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I try to understand what does

"This assignment is for the full term of the assigned rights"

mean in the following paragraph:

The Consultant hereby assigns to the Client all of its Intellectual Property Rights in the Deliverables, excluding the Intellectual Property Rights in the Client Materials. This assignment is for the full term of the assigned rights, including all extensions, renewals, reversions and revivals, and includes the right to bring proceedings for past infringements of the assigned rights.

As far as I could get it - it means that the assignment of the rights is lifetime for the objects of Intellectual Property.

Am I wrong?

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    I think this would be more on topic at law.stackexchange.com – childofsoong Jun 8 '16 at 21:59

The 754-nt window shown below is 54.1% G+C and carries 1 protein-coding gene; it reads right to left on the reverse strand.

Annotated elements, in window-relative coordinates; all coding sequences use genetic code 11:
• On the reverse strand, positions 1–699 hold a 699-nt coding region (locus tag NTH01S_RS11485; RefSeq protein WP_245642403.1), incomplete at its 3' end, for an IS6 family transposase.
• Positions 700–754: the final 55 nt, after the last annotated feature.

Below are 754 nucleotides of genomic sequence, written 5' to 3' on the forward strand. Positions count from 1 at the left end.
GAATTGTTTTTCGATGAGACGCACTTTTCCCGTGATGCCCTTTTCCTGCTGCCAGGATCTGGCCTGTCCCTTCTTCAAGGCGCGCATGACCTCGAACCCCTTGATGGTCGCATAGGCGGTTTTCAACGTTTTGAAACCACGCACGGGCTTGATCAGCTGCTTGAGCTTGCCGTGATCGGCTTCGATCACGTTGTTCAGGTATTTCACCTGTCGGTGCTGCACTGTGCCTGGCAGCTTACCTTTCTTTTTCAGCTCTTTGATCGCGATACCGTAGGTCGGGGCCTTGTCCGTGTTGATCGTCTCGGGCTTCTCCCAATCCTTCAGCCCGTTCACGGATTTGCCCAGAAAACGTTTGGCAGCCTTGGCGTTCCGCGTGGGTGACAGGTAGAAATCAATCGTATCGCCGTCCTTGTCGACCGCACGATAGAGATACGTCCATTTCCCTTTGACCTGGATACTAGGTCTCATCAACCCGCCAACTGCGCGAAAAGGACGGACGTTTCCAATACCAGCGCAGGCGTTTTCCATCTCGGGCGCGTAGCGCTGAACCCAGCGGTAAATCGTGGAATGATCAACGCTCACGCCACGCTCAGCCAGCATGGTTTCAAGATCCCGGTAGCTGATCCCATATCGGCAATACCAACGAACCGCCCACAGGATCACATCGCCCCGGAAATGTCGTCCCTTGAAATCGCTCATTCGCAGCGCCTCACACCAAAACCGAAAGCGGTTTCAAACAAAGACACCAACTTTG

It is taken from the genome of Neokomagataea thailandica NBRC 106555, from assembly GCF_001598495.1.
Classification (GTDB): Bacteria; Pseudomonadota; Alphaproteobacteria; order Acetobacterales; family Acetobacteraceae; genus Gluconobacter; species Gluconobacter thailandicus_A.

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    In the US, intellectual property rights are time limited (by term, circumstances, and other things). Client wants to assure you, Consultant, that you're giving up any claims to your work for the longest possible time. Likely this is redundant, since they've already claimed "all" rights, but lawyers like to be sure, and we can't rule out that Client just wants to rub it in. – deadrat Jun 9 '16 at 1:04
  • @childofsoong Thank you. Will go there next time I will have an issue with "law English" – DaddyM Jun 9 '16 at 16:37

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